After using the RSS feed for the first time, I went crazy with it. I started adding RSS-fed blogs to my home page right and left. I place them at the top of the page, because the blogs are what I most enjoy reading so I want to read them first.

I now have 28 blog feeds on my home page. It's great, but sometimes reading the blogs takes up all my computer time, and I never even get to the 40 news, information, and humor modules below.

Oh well. This is why net-surfing uses up so much time.

But the RSS Feed is really cool. Instant info on tap.

Tuesday, February 05, 2008


Over most of the U.S., today is Super Tuesday, the day when 24 states hold their presidential primary elections to elect delegates to the national party conventions to be held this summer. The candidates have been campaigning madly for months. Those with the most delegates pledged to them will be the official candidates of our major parties, the Democrats and the Republicans. (Flag clipart from

Here in Louisiana, however, it’s Fat Tuesday, better known as Mardi Gras. Louisiana’s presidential primary election won’t be held until Saturday, February 9. (Good thing, too—if it coincided with Mardi Gras, the vote turnout would be really low. In fact, the state wouldn’t be able to get enough poll commissioners to run the precincts in south Louisiana.)

The long weekend just past was a hearty-partying celebration featuring a multitude of parades—not only in New Orleans, but all over south Louisiana. In New Orleans alone, the “super krewes” of Endymion, Bacchus, and Orpheus paraded successively on Saturday, Sunday, and Monday nights. These parades are fabulous, the sheer beauty and glamour of their floats and costumes beyond description. Rolling at night, lit by millions of fiber optics, they create a incomparable experience. (Photo of Orpheus float by Sharon Keating,’s Guide to New Orleans Travel.)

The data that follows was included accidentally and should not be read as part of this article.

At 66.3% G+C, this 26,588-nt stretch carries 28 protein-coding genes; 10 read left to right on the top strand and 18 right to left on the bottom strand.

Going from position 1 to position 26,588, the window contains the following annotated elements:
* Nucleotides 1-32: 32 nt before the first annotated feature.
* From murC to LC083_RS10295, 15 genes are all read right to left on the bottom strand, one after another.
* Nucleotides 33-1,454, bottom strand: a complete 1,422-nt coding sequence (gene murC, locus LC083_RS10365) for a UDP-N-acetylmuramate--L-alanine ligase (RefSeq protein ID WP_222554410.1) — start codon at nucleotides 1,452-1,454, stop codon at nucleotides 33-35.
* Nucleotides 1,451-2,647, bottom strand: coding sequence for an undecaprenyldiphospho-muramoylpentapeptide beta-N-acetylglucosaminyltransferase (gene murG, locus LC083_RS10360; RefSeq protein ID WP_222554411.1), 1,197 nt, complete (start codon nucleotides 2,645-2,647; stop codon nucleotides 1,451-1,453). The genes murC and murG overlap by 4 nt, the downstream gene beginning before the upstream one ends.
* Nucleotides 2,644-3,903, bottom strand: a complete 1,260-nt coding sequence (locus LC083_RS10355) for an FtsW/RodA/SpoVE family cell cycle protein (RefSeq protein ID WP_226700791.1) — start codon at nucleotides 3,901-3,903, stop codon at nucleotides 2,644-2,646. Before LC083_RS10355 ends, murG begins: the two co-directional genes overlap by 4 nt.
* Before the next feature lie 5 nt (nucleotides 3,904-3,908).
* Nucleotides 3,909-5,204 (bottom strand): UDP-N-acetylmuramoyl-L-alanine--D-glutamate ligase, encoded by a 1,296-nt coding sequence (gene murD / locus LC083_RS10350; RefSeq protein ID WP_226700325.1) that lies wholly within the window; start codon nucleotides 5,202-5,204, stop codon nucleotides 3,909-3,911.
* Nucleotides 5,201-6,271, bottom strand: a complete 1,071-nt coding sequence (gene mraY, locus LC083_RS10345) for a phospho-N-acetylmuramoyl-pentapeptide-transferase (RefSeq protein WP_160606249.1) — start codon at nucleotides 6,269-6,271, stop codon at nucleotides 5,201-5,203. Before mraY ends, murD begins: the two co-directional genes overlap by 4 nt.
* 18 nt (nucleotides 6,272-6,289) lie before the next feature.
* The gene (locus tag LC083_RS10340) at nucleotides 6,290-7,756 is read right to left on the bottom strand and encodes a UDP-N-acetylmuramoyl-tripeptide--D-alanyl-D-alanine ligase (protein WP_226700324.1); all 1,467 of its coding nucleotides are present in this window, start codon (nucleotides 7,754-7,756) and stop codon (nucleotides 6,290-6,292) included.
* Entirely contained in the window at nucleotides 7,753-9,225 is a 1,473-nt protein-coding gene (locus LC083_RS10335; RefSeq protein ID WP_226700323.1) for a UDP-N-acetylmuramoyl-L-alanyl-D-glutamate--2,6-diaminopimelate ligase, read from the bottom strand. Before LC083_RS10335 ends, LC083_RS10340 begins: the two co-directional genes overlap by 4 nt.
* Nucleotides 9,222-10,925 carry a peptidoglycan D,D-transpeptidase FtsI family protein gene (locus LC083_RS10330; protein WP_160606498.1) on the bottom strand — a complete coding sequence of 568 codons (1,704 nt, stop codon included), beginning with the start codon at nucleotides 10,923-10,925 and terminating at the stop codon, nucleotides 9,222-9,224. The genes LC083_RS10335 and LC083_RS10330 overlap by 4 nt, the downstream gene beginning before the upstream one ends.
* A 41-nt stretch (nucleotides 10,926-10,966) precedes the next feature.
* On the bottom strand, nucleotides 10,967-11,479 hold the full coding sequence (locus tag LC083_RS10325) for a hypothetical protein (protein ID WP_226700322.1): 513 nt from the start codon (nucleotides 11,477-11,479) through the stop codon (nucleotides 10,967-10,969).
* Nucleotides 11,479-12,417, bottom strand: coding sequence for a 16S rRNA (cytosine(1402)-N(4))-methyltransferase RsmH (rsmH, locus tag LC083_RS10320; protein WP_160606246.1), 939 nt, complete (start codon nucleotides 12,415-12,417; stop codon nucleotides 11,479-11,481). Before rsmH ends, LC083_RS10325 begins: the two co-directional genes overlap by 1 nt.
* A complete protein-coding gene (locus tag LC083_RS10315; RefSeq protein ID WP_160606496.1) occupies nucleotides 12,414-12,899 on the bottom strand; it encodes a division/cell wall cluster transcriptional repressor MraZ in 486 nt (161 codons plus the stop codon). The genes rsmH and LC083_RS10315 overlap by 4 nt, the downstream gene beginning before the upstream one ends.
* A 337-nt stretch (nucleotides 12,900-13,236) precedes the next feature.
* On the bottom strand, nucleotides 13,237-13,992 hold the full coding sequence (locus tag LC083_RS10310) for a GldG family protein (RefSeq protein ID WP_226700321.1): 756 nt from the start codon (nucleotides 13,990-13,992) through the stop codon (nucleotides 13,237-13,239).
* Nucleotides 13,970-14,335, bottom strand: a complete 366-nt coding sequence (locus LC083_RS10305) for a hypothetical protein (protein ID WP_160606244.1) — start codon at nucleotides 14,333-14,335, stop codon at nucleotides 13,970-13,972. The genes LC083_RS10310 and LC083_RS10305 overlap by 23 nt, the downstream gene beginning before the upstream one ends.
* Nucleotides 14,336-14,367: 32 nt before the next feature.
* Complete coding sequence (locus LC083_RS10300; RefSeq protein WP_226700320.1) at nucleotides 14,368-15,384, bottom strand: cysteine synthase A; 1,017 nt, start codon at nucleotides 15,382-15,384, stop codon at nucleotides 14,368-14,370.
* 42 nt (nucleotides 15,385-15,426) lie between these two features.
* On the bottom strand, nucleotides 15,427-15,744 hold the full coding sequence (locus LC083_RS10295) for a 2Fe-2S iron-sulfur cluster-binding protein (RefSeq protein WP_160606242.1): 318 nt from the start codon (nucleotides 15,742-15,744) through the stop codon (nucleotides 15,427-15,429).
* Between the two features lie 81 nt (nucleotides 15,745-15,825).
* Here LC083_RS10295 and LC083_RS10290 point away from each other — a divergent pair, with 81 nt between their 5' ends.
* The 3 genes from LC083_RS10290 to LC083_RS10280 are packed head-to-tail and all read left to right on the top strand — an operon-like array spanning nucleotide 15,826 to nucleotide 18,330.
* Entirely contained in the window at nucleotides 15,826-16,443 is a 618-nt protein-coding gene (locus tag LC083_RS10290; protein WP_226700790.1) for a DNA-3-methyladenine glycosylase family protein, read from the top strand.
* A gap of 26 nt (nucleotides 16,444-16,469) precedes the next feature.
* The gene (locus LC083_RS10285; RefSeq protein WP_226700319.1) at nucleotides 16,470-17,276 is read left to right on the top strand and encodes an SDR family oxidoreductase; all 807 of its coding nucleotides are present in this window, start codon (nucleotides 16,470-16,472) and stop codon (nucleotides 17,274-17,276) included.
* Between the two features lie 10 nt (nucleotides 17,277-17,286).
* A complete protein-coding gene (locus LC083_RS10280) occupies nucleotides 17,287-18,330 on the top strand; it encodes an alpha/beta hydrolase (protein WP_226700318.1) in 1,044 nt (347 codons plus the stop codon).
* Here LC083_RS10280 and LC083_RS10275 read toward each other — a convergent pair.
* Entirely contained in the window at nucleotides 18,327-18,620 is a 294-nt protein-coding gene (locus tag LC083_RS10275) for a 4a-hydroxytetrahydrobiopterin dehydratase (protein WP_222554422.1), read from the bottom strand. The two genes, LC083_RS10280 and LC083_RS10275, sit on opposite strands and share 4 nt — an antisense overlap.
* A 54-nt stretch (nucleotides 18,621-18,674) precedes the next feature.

Today is the final big blowout. Ten parade krewes will roll within the 30-mile area around New Orleans. In the city itself, the day begins with Zulu, followed by Rex (King of Carnival), followed by hundreds of truck floats in the krewes of Elks Orleans and Crescent City; in suburban Metairie, Argus, followed by the truck krewes of Jefferson Trucks and Elks Jefferson; across the Mississippi in Gretna, Grela; on the north shore of Lake Pontchartrain, Lions and Covington. (The Northshore is home to Charles Gramlich, for readers of his Razored Zen blog.) Not to mention walking groups such as Pete Fountain’s Half-Fast Marching Club and the Jefferson City Buzzards, both of which have been trekking from Uptown to the French Quarter on Mardi Gras for over 40 years.

The festivities officially end at midnight tonight, when a phalanx of New Orleans Police Department officers, led by the Chief of Police, sweep down Bourbon Street in the French Quarter, warning the revelers, “Mardi Gras is now over! Mardi Gras is now over!,” followed by a fleet of sanitation trucks sweeping up the mounds of debris.

Sunday, February 03, 2008

A little taste of Carnival

Taking the easy way out: posting photos borrowed from other websites. I hope the copyright Nazis won't come after me. (Yeah, right, like any of the copyright holders would even know about this blog....) The Joker photo at left is from